Ghetto: The Shared History of a Word


Adam Kirsch in Tablet:

Today most Americans would be surprised to learn that the original ghettos were inhabited by Jews. That is the experience Mitchell Duneier relates in his new book Ghetto: The Invention of a Place, the History of an Idea, when it comes to teaching his own students at Princeton about the history of the ghetto. For the last 70 years, Duneier shows, the word “ghetto” has for Americans become exclusively associated with poor black neighborhoods, especially in big cities like New York and Chicago. Few people know that, for centuries before America even existed, Jews in many European cities were legally confined to walled neighborhoods known as ghettos. (“Ghetto” is the Italian word for “foundry”; the first Jewish enclave in Venice was located on the same island as a foundry, and the word came to refer to the neighborhood by extension.)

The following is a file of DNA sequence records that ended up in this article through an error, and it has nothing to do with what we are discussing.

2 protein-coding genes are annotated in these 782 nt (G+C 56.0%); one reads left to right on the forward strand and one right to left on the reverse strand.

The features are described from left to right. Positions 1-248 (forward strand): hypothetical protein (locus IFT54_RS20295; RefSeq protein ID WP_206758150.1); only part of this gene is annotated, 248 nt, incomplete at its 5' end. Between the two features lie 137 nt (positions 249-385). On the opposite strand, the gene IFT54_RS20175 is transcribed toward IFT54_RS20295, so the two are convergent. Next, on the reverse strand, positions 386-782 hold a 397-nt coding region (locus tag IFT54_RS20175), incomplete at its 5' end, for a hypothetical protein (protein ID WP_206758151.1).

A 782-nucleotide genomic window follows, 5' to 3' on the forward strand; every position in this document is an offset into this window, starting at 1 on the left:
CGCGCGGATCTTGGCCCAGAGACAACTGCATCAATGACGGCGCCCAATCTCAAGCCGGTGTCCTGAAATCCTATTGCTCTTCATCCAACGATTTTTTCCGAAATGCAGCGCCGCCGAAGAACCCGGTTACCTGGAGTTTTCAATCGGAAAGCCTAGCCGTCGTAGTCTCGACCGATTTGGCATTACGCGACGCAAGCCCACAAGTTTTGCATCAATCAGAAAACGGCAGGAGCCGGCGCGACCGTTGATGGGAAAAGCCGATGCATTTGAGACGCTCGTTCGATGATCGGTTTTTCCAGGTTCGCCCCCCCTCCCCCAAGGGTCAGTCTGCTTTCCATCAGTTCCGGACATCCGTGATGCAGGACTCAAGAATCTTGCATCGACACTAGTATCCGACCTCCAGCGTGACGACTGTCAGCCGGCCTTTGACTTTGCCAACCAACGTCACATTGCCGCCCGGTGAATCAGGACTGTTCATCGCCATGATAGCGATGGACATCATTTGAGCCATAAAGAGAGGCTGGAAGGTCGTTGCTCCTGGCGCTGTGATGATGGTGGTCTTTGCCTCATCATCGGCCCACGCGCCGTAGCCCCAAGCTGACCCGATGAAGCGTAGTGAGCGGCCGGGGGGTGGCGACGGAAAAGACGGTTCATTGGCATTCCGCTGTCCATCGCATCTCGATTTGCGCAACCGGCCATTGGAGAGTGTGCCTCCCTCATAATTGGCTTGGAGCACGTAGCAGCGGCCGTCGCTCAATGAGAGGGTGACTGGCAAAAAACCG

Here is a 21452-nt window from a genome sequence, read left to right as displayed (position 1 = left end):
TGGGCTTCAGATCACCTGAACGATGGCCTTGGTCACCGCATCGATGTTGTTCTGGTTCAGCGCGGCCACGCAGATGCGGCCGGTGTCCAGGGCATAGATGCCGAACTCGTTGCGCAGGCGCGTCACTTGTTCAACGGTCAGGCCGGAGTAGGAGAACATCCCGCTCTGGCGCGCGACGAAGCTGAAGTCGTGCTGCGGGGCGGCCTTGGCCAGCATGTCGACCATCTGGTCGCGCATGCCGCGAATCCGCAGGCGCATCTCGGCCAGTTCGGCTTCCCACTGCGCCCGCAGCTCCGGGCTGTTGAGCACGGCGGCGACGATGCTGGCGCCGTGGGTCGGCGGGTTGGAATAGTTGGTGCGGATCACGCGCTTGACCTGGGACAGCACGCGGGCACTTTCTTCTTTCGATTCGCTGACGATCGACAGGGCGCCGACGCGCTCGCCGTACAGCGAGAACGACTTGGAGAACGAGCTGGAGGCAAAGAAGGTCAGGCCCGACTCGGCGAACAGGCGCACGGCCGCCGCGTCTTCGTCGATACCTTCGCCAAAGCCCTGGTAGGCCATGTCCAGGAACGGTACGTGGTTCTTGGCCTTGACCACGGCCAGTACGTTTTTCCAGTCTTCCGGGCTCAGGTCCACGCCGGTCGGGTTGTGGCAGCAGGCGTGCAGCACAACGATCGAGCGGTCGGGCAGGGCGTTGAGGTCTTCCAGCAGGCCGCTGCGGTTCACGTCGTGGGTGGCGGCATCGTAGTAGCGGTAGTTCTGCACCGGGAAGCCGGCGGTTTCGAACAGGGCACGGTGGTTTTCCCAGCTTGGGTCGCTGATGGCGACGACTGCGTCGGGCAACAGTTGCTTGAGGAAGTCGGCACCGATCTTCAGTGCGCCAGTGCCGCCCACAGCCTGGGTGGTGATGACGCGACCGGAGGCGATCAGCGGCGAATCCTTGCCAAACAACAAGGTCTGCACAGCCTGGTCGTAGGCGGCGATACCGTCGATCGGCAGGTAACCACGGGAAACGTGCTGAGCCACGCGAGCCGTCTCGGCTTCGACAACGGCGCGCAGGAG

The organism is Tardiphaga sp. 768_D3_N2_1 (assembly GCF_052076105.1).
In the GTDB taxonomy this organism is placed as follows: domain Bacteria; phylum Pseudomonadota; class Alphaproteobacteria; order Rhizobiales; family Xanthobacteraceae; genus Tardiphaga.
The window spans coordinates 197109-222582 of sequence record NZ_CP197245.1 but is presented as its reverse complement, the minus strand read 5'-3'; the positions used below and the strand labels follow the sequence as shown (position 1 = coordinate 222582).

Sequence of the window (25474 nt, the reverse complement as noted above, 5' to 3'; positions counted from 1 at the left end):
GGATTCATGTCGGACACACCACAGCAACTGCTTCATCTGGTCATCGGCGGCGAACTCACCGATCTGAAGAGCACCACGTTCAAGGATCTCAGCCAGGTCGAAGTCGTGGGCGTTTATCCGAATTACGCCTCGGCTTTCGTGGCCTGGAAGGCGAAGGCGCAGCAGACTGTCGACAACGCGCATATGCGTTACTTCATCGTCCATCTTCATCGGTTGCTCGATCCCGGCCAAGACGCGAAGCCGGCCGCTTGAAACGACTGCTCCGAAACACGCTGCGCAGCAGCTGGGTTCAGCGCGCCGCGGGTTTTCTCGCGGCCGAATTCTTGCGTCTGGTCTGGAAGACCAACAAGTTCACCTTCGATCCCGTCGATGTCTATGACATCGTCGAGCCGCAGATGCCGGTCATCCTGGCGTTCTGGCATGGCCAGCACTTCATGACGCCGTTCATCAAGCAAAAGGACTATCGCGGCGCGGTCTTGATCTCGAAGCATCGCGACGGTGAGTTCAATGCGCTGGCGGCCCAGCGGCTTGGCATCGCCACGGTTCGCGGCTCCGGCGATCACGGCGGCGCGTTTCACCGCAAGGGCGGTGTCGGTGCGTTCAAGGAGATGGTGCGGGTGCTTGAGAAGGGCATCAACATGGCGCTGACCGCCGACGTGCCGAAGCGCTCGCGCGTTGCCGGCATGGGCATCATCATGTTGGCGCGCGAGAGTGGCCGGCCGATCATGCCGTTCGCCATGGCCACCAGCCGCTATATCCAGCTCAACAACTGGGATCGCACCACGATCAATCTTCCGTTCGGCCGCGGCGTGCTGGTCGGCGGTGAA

When it comes to understanding the black American ghetto, can we learn anything from the history of the European Jewish ghetto? It is a tricky question, which Duneier addresses carefully, since it seems to invite comparisons about who was more victimized and more resilient. Yet as he tells the story of the evolution of American thinking about the black ghetto—primarily through the lens of successive generations of academic sociologists, from Gunnar Myrdal to William Julius Wilson—the Jewish ghetto refuses to disappear. It haunts the subject like a ghost, raising questions that continue to define the way sociologists think about ghettos today.

Matters are complicated by the fact that, during the Holocaust, the word “ghetto” took on a very different freight than the one it had traditionally carried. Ghettos like the ones in Venice or Frankfurt were poor, isolated neighborhoods subject to discrimination and surveillance; but they were places where Jews lived and where their culture and civilization sometimes thrived. These ghettos had almost all disappeared by the 20th century, as European countries abolished official discrimination against Jews. It was the Nazis who brought the word back into common use when they created their own Jewish ghettos in occupied cities like Warsaw and Vilna. But the Nazi ghettos were not places for Jews to live; they were places for Jews to die of starvation and disease, or to await death in the gas chambers.

More here.